Another example of this improvement of technology is the Electronic Transfer of Prescriptions (ETP), which will revolutionise how prescriptions are moved in the system, along with investments in robotics.  Do not forget there are around 800 million prescriptions dispensed a year, so this is a very big system to deal with.  The robotics to support those sorts of dispensing efforts are now being pioneered in this country, in hospitals and by Boots. 

All of this links through to the clinical notes, and we have also got the types of facilities that allow delegates at a conference in Taunton to view all the x-rays taken the day before of a patient in Blackpool.  The consultant from Blackpool was down in Taunton speaking about this patient, and we were able to go live onto the server in Blackpool, pick out the x-rays, and rotate them and have a look at them, 3D technology, and have a discussion about the diagnosis.  Such fabulous technology as this will really aid decision making and, critically, allow things that currently are only done in campuses and hospitals to be done much more locally.  So technology and advanced informatics actually help decision making and make the system much safer.

There have also been fantastic developments in the pharmaceutical industry, where the great pharmaceutical companies are commissioning huge, mega-million research programmes.  They are starting to look at the design of drugs for the future, asking such critical questions as how you bring the lethal dose and the effective dose, the LD50 and the ED50, together while keeping the thing safe.  We now have much more sophisticated designs, with molecular chemistry, and we design safety into the system, and therefore the trialability of these things gets much faster.  So we are looking at shifting from the broad blanket of giving you a set of tablets three times a day where it is still rather trial and error in the prescription, to a future situation where it will be much more targeted and based on your own personal chemistry.  However, this makes it much more complicated because, in 1974 we went from about 300 drugs we dealt with, to about 30,000 in the 1990s.  Therefore, you can see that we have got enormous complexities building year on year within this.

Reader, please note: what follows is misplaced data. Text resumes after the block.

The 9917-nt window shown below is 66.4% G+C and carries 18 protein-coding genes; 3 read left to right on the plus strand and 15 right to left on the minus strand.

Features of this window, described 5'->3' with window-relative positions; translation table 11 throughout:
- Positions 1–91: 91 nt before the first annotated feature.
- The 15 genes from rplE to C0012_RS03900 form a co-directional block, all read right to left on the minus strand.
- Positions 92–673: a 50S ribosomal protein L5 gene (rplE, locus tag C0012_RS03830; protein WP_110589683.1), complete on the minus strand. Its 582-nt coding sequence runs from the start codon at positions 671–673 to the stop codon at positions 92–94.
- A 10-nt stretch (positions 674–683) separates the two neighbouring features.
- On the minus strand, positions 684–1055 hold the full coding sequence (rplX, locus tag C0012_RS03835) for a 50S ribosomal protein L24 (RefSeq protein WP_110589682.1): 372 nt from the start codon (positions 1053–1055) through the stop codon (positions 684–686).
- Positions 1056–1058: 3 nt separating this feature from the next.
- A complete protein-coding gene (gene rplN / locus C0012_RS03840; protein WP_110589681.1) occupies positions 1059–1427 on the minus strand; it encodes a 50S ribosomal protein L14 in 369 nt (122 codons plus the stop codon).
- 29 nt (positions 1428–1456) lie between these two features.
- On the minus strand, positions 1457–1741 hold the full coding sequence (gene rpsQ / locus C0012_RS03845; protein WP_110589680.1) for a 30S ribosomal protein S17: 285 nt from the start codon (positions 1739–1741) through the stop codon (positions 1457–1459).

So, looking to the future of London's hospitals - what does it start to look like?


We are starting to see the results of our econometric forecast modelling, which we have spent a year trying to build as we have had to look at what are the big calls on manpower in the future and what does London need.  The first thing is that it is going to be fixed on care of the elderly.  The sorts of things that my eighty-year-old mother put up with, I will certainly not have to face.  I am not atypical of the baby boomer generation now coming and I will be the next generation of the elderly.  It has been of great interest to me to look at the next twenty years, because I had to project forward to what I would want when I am 75.  I expect to be physically well, in the main, mobile, socially engaged, and psychologically content.  These are the big goals now.  So we do not want is a long strung-out end of life, which is miserable in its last ten years.  You want a good quality of life right up to the last moment, and then go quickly.  So, we have to support people in the community with those sorts of goals.  Care of the elderly is an extremely large proportion of the call on the design of the healthcare in the future. 

Critically, if you think about it, oil is now standing at 120 a barrel and it is not going to get cheaper over time, it is just going to get more and more expensive, making it increasingly expensive to travel around.  Plus, we are very conscious of our green agenda now, and therefore we want to reduce the amount of movement of populations and particularly of the elderly.  It is not particularly easy, when you have got sore hips or aching knees, to bound up and down the flights of stairs in the tube, so this forces us much more to think about going local.